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Horses/Missouri Fox Trotter Soundness



I found your website while researching health and soundness issues for Missouri Fox Trotters.  Specifically, I landed on a response you provided on 3/2/2012 to a post entitled "Control issue Fox Trotter".  

My husband and I looked at a 12-year-old Fox Trotter yesterday, and even though we're not going to purchase him, I am curious about some observations we had and would like to be educated about them for future reference.  Like the horse in the referenced article, I observed that the Fox Trotter wanted to side step while at a walk.  I never got him beyond a walk even after encouraging him vigorously with voice, clicking and leg aids.  I only encouraged him that vigorously at the urging of his present owner.  I would never have encouraged my own horses that vigorously - we would have been in the next county if I had.  Overall, the horse did not seem to have the energy I would have expected from a 12-year-old.  We have two horses that are between the ages of 13 and 15 (a quarter horse and a TWH, respectively), and they could run rings around this Trotter.  He also did not want to pick up either front foot for hoof cleaning but willingly lifted up both rear feet with no extra urging.  My husband and I are by no means experts, but we're pretty sure this horse has soundness issues.  

The sellers had 3 Fox Trotters on site, and we were very impressed with the personalities of all three.  And, I was impressed at the smooth ride even though I didn't get a chance to experience the faster Fox Trotter gaits.  I would definitely consider looking at other Fox Trotters.  

Thanks in advance for your expert advice.


MFT's, like other gaited horses, have some very special issues.  They can be difficult to fit to saddle and will not move properly under a saddle if it does not fit.  Way too many people want to put the saddles on top of the horse's shoulder blades which restricts the way the shoulder works so the horse cannot gait properly.  I have one client who has gone through 5 saddles trying to find one that fits her TWH mare and her.  I think she finally got one that works for both of them last fall.

I have run into some unique problems with the gaited horses involving the shoulders and from what you describe it sure sounds like this horse would be one of them.  They get very tight in the shoulder, because of the way they use their front end, and he may have been to the point where he couldn't lift his front legs.  Have also seen problems like this when the horse needs to have a chiropractor adjust them, shoulders go out, the poll goes out, one horse kept popping a couple of ribs out when they put him in boots to protect his feet rather than riding him barefoot.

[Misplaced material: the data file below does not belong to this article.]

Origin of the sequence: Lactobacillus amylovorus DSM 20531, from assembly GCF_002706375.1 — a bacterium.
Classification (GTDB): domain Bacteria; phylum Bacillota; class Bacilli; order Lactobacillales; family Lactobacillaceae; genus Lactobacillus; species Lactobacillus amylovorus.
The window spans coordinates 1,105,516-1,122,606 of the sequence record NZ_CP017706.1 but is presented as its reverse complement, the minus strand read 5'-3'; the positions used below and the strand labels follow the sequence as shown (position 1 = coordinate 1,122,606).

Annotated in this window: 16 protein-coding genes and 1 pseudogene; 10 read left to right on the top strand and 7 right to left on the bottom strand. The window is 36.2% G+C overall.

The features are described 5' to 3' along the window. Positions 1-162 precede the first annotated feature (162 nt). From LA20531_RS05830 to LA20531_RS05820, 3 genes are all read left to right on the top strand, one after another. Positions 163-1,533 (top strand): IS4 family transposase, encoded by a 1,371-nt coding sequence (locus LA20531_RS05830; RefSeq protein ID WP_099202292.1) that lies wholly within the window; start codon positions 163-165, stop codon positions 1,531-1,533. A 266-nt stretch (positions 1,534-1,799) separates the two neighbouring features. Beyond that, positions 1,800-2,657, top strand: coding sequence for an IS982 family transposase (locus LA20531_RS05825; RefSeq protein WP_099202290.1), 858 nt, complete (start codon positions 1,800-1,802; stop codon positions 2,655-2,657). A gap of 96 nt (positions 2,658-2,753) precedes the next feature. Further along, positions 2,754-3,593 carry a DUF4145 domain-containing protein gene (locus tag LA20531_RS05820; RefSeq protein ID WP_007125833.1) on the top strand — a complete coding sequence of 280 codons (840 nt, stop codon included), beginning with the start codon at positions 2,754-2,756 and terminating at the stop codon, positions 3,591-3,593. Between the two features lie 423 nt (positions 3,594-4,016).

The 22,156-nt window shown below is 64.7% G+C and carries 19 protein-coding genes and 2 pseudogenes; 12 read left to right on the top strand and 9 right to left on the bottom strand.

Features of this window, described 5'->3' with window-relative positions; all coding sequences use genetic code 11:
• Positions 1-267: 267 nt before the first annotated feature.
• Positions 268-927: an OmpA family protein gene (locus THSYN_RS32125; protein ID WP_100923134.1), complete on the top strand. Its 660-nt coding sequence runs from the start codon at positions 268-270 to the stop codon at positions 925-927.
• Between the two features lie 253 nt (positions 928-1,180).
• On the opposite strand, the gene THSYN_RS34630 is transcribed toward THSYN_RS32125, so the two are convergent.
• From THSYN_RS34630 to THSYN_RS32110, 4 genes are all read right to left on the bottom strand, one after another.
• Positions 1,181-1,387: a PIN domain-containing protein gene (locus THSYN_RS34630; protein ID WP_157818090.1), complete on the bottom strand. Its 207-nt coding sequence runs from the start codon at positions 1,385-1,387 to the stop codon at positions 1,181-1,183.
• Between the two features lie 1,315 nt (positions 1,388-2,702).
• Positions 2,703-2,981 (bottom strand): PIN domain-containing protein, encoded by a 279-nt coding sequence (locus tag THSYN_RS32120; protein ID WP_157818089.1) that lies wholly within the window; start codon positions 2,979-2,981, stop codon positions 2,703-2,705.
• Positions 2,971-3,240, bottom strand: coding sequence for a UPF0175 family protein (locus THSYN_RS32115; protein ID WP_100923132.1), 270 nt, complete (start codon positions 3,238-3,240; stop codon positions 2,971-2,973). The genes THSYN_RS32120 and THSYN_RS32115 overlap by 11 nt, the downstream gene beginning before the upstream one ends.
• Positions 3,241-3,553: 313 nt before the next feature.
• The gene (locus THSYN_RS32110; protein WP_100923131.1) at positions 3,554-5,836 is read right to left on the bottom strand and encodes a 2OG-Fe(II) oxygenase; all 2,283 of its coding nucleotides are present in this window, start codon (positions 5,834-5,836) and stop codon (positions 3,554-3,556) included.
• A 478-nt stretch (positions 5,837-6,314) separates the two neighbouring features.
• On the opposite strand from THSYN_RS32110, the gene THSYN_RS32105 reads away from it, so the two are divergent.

They generally are nice horses, willing to please and try hard.  I judged 3 of them yesterday at a 25 mi. competitive trail ride and saw that all 3 moved a little differently even though they were all listed as MFT's on the judge sheets.  One horse trotted when shown in hand, one paced and the other one did a mix of walk and gaiting.  Some of this was due to the riders who were handling them (they were all rookie riders and had  never done this before) and unfortunately I did not get to observe them on trail.  

Bottom line, any horse you look at that behaves as this one did has some major issues that need to be resolved before you would have any idea of what it is really like to ride.  Sort of sad that the horse was in the condition you describe, he's hurting and probably has been for a while.  They make nice trail horses, move differently than the TWH's do, not as big a stride and timed a little differently but very comfortable to ride.  They don't pull quite as strong with their front legs as the walkers do so you don't have to shift your weight quite as far back as the walkers when they gait, you can sit a bit more upright.  If you have a TWH already you'll notice the difference when you ride a MFT that is gaiting correctly.



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Lyn Kamer, C.E.S.M.T.


Training, alternative therapies, saddle fitting problems, behavioral problems, endurance riding, driving, Mustangs


Horseman of over 50 yrs., certified equine massage therapist, trainer both riding and driving, long distance trail riding and driving. Both endurance and competitive trail riding and driving.

American Endurance Ride Assn., Eastern Competitive Trail Ride Assn., New Jersey Trail Ride Assn., Aromatherapists International, American Mustang and Burro Assn., United States Trotting Assn., Standardbred Pleasure Horse Org., US Wild Horse and Burro Association

Trail Blazer magazine, AERC Newsletter, Hoofbeats magazine

Certified Equine Sports Massage Therapist, Least Resistance Trainer, Certified Aromatherapist

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